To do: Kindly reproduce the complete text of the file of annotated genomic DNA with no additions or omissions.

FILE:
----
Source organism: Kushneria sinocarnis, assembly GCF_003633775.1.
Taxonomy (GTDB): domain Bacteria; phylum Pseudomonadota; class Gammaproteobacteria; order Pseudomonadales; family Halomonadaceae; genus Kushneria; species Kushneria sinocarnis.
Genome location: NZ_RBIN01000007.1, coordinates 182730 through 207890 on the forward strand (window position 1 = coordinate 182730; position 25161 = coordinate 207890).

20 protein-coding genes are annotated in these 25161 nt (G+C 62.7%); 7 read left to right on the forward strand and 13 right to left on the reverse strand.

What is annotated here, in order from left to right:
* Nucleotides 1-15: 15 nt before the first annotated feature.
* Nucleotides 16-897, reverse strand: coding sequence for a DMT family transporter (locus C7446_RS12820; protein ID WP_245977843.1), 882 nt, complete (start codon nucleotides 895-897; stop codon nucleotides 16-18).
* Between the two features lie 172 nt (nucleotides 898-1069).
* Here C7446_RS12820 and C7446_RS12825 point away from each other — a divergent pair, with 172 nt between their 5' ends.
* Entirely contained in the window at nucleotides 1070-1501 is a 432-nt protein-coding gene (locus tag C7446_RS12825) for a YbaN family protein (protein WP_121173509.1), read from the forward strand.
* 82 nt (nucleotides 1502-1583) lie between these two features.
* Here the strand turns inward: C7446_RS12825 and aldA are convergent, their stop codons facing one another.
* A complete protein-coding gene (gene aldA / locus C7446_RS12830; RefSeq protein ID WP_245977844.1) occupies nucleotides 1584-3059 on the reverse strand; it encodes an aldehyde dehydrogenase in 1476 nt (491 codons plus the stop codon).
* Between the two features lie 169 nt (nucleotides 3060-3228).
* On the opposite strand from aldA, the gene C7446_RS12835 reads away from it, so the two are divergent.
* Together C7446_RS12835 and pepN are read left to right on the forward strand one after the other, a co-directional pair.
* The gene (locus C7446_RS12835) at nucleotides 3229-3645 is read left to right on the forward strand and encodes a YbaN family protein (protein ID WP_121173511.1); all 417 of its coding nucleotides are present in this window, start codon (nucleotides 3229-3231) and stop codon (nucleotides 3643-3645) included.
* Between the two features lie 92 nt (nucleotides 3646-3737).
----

Source organism: Kushneria sinocarnis, assembly GCF_003633775.1.
Taxonomy (GTDB): domain Bacteria; phylum Pseudomonadota; class Gammaproteobacteria; order Pseudomonadales; family Halomonadaceae; genus Kushneria; species Kushneria sinocarnis.
Genome location: NZ_RBIN01000007.1, coordinates 182730 through 207890 on the forward strand (window position 1 = coordinate 182730; position 25161 = coordinate 207890).

20 protein-coding genes are annotated in these 25161 nt (G+C 62.7%); 7 read left to right on the forward strand and 13 right to left on the reverse strand.

What is annotated here, in order from left to right:
* Nucleotides 1-15: 15 nt before the first annotated feature.
* Nucleotides 16-897, reverse strand: coding sequence for a DMT family transporter (locus C7446_RS12820; protein ID WP_245977843.1), 882 nt, complete (start codon nucleotides 895-897; stop codon nucleotides 16-18).
* Between the two features lie 172 nt (nucleotides 898-1069).
* Here C7446_RS12820 and C7446_RS12825 point away from each other — a divergent pair, with 172 nt between their 5' ends.
* Entirely contained in the window at nucleotides 1070-1501 is a 432-nt protein-coding gene (locus tag C7446_RS12825) for a YbaN family protein (protein WP_121173509.1), read from the forward strand.
* 82 nt (nucleotides 1502-1583) lie between these two features.
* Here the strand turns inward: C7446_RS12825 and aldA are convergent, their stop codons facing one another.
* A complete protein-coding gene (gene aldA / locus C7446_RS12830; RefSeq protein ID WP_245977844.1) occupies nucleotides 1584-3059 on the reverse strand; it encodes an aldehyde dehydrogenase in 1476 nt (491 codons plus the stop codon).
* Between the two features lie 169 nt (nucleotides 3060-3228).
* On the opposite strand from aldA, the gene C7446_RS12835 reads away from it, so the two are divergent.
* Together C7446_RS12835 and pepN are read left to right on the forward strand one after the other, a co-directional pair.
* The gene (locus C7446_RS12835) at nucleotides 3229-3645 is read left to right on the forward strand and encodes a YbaN family protein (protein ID WP_121173511.1); all 417 of its coding nucleotides are present in this window, start codon (nucleotides 3229-3231) and stop codon (nucleotides 3643-3645) included.
* Between the two features lie 92 nt (nucleotides 3646-3737).